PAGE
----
Pareto Principle

…or the 80-20 rule as it is also known. I am not fully convinced that it holds true; that 80% of your profits come from 20% of your clients, that 80% of the work is done by 20% of the staff, and that 80% of the peas come from just 20% of the pods. But when designing software, I think you need to keep the Pareto principle in mind.

As we add features to our product, we usually sit down and have a meeting about how to create the UI to enable a user to accomplish some task. As we wireframe the UI, people around the table will come up with additional ideas, and point out weaknesses in the design. But quite often, the longest discussions are about what I call “fringe use”. The reality is that people tend to imagine that they are going to use a lot more functionality than they actually do. Since the feature is not in the product, we really don’t know if they are going to use it, and there really isn’t any scientific way of knowing if people will actually use a function. Merely Asking people simply doesn’t work, and we can’t really do A/B testing on software such as ours.

We might not spend 80% of our time discussing and designing UIs for the 20% (or less) that will actually use the feature, but we certainly spend a lot more time designing for the minority, than the expected revenue from these border cases seems to justify.

While the 20% might be getting a good deal, there are more serious consequences. The 80% that really don’t care about the 20%’ers special needs, are getting a shittier deal. Time is a limited resource, and every minute we spend on fringe, is a minute stolen from normal users experience. At times it also means that the interface for Mr. Normal becomes cluttered with a lot of irrelevant options. More options means that the UI is more taxing on the old brain.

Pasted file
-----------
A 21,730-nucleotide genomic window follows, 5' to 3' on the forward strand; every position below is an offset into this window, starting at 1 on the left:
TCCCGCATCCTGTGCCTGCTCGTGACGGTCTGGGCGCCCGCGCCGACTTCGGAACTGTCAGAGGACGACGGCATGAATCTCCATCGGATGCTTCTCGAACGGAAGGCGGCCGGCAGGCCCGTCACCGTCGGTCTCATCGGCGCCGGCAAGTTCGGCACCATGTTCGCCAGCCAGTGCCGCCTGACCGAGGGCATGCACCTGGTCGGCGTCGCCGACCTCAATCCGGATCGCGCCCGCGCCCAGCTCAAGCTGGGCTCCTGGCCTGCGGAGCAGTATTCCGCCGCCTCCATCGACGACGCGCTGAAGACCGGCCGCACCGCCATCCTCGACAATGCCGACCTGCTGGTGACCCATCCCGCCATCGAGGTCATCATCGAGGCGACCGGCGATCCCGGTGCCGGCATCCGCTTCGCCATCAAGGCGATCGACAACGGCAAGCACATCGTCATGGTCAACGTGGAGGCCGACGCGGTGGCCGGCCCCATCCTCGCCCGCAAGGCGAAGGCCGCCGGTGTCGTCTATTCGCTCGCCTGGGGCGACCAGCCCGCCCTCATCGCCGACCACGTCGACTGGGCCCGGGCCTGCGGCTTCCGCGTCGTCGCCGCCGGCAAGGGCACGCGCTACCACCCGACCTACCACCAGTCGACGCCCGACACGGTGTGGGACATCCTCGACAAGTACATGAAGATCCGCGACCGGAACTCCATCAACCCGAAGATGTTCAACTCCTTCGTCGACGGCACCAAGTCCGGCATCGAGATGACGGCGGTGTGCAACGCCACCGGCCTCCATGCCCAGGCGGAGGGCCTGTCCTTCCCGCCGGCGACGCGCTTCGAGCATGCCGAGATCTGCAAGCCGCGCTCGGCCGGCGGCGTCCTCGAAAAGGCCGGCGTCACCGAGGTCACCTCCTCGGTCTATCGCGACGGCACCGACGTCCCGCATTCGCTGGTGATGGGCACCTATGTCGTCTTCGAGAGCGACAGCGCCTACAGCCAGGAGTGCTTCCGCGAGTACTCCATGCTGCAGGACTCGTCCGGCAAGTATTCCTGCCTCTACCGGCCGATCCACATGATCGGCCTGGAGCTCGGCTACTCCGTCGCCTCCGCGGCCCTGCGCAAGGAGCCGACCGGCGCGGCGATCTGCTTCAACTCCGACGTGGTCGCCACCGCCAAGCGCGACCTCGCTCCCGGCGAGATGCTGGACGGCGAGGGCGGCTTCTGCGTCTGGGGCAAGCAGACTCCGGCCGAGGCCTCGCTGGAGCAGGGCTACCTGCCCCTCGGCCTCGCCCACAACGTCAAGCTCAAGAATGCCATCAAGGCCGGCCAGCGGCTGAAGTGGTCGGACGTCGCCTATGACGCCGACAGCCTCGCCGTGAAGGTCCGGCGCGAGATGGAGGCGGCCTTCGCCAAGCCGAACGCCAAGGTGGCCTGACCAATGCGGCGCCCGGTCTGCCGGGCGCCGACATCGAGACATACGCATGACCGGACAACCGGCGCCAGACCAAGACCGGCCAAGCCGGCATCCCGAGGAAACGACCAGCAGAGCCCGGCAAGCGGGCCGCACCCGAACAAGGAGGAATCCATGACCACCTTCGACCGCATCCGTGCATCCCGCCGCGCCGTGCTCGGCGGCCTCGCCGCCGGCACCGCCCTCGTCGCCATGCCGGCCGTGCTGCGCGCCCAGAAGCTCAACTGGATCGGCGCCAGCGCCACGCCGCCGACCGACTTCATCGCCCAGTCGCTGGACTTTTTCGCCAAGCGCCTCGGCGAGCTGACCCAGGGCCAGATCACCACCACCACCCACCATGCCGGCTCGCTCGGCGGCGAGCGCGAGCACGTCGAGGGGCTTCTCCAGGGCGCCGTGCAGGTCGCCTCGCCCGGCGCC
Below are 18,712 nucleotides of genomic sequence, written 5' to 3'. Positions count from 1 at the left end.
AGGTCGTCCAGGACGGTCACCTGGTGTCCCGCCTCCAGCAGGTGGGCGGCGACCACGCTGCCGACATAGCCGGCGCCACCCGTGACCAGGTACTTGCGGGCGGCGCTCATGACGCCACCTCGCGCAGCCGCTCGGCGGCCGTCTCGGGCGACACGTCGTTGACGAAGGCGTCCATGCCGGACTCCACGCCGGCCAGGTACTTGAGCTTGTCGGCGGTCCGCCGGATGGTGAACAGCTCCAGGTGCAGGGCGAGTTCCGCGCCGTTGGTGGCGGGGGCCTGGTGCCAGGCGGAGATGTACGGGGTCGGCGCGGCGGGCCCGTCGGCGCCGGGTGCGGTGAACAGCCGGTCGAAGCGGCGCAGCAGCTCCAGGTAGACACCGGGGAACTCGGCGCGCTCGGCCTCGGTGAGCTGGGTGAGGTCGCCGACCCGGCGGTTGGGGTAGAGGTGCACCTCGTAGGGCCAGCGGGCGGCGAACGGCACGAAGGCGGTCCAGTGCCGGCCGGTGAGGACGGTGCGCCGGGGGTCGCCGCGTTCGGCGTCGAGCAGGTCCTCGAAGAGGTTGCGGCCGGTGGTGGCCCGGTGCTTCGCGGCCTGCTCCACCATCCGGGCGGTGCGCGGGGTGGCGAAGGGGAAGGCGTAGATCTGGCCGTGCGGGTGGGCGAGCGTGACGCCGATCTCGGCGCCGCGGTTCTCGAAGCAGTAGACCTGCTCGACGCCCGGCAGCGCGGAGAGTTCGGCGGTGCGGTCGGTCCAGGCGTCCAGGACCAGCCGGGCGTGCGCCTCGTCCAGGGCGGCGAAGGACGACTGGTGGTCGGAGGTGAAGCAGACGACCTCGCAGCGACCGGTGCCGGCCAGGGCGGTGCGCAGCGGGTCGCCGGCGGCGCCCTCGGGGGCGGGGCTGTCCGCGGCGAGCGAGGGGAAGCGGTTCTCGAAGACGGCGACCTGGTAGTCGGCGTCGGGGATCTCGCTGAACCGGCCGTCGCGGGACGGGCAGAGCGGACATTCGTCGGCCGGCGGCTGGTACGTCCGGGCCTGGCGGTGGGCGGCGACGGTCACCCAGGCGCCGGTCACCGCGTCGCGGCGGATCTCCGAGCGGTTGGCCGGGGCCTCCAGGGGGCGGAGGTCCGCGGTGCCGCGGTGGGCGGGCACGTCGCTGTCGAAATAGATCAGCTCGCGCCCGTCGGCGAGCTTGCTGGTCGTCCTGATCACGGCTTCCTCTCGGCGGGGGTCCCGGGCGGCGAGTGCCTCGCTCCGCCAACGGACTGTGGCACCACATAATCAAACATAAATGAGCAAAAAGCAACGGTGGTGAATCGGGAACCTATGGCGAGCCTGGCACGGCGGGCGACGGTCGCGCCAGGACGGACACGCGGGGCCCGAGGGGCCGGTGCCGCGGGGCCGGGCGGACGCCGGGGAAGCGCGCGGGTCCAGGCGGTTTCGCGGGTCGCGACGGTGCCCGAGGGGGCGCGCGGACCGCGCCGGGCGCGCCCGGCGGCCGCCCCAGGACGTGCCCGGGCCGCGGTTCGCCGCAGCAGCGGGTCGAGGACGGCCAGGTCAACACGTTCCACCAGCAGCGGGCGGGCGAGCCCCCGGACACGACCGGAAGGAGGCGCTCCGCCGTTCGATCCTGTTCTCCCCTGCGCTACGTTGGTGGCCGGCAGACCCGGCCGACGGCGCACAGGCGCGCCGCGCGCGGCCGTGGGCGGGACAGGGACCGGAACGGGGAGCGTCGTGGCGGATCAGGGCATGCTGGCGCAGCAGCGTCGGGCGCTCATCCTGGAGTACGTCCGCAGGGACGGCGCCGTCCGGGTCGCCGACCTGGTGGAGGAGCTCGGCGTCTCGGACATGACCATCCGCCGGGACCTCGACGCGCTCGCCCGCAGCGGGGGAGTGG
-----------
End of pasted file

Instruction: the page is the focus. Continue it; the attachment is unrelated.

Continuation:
I think we need to get back to spending 80% of the design time on the 80% of the users. Am I wrong?


Author: prescienta

Prescientas ruler

2 thoughts on “Pareto Principle”

  1. Those fringe features are often deciding factors for particular market segments or major customers.

    Take something like dynamically locking out PTZ control by an admin. 90% don’t care and will never need this but a handful of mega customers will see this as a critical differentiator.

  2. True, and sometimes you just have to leave that customer to someone else, and instead focus on your own strengths instead of trying to make a sale to everyone that enters your shop (didn’t we discuss this type of customer-promiscuity before?)

    Now, PTZ lockout is a good example of something that is not used by a lot of customers, yet I don’t really consider it fringe, so perhaps I should be more descriptive in what I mean by “fringe”; Let’s say that we are discussing the implementation of the PTZ lockout – does it lock out ALL users (i.e. granting the Admin exclusive rights to PTZ controls). Does it lock out ONE camera, a group of cameras or all cameras. How long does the admin have exclusivity on the PTZ? What if there are multiple users with admin rights and so on.

    So, usually, the request is “PTZ lockout”, but then when you start designing how that should work, you foul up the (useful) feature by adding embellishments and functionality that are only ever used by a small subset of users. Usually this happens when you ask the customers to design the UI for you – you end up with the car that Homer designs in the “Oh Brother, where art thou” episode of the Simpsons.

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